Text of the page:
The relationship between physician and patient, has been the foundation of healthcare, built on empathy, honesty, and trust. Will moves toward increased price transparency change this foundational aspect of healthcare?
While there is wisdom in using pricing information from various hospitals and clinics when shopping services such as MRIs or routine blood tests, the ability to price-compare facilities or major surgeries could potentially disrupt the patient-physician relationship. For some, a difference in cost would be enough to make them go to a different hospital or request a different prescription than the one their doctor recommends. An overemphasis on cost when making care decisions may lead people to question what their doctor says and make it difficult to work together toward their long-term health goals.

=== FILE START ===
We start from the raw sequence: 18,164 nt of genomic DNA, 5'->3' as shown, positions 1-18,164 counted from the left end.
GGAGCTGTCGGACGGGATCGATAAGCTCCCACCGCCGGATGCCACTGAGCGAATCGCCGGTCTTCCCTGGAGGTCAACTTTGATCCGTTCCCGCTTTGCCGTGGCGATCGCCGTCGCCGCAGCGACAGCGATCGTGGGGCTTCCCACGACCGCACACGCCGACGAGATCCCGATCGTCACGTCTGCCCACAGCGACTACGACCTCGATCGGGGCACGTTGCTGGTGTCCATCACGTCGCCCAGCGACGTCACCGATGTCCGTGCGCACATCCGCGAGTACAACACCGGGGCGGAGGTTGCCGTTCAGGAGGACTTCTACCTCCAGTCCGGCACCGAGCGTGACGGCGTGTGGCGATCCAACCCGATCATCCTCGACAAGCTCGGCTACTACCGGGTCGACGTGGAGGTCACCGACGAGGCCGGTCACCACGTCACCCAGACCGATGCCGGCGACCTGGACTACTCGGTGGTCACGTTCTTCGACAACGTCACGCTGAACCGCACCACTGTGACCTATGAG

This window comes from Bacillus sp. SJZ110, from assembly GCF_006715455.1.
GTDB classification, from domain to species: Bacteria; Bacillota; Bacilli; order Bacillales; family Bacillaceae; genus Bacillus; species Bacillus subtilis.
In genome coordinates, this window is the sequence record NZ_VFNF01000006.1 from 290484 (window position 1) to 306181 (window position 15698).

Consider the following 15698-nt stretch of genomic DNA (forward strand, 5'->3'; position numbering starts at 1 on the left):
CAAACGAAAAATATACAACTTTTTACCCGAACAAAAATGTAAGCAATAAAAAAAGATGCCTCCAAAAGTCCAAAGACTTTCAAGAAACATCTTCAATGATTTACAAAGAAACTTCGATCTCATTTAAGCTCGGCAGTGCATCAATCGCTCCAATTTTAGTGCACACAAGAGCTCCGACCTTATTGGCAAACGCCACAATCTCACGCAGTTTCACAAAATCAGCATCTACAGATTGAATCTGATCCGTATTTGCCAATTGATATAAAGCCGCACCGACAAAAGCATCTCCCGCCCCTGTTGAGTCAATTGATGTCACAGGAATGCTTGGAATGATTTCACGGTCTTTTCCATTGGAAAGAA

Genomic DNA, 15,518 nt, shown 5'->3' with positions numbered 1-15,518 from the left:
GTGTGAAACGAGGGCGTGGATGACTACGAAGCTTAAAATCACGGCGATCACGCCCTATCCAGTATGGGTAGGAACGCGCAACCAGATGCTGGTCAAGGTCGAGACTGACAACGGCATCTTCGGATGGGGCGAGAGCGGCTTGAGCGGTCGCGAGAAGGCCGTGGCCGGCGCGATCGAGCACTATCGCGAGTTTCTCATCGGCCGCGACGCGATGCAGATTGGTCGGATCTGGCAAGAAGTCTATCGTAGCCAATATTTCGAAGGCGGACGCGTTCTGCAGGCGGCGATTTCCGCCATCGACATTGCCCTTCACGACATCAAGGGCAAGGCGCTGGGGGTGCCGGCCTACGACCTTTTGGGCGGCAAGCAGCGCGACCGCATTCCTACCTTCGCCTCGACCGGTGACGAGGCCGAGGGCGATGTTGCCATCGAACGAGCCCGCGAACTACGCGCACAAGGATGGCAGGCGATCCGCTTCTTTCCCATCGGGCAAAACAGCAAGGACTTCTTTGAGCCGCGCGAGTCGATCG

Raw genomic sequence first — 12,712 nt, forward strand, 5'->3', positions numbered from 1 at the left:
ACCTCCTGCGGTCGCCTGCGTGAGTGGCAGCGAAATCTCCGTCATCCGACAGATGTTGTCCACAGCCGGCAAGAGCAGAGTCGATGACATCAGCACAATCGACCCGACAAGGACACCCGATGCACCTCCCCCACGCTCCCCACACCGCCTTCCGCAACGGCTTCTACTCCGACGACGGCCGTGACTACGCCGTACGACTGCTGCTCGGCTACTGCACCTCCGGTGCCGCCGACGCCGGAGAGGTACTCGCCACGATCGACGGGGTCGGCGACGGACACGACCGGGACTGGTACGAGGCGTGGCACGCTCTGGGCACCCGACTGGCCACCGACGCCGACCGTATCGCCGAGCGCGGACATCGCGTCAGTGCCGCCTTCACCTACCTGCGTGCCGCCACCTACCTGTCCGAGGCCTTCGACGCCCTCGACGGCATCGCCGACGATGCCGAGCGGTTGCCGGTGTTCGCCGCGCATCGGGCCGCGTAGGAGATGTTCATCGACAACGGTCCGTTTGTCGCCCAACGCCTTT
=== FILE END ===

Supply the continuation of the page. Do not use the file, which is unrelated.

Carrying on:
Physicians want to provide the best outcomes to those in their care, so it can be particularly frustrating when costs get in the way of the optimal course of treatment. On the other hand, it is increasingly important that doctors understand the costs associated with the recommendations they are making to their patients.
As one doctor explained in an article on RevCycle Intelligence: “We do procedures in the hospitals, we do procedures in the office, and we do procedures in the ambulatory surgery center. Each location has a different cost associated with it, even though it’s an identical procedure.”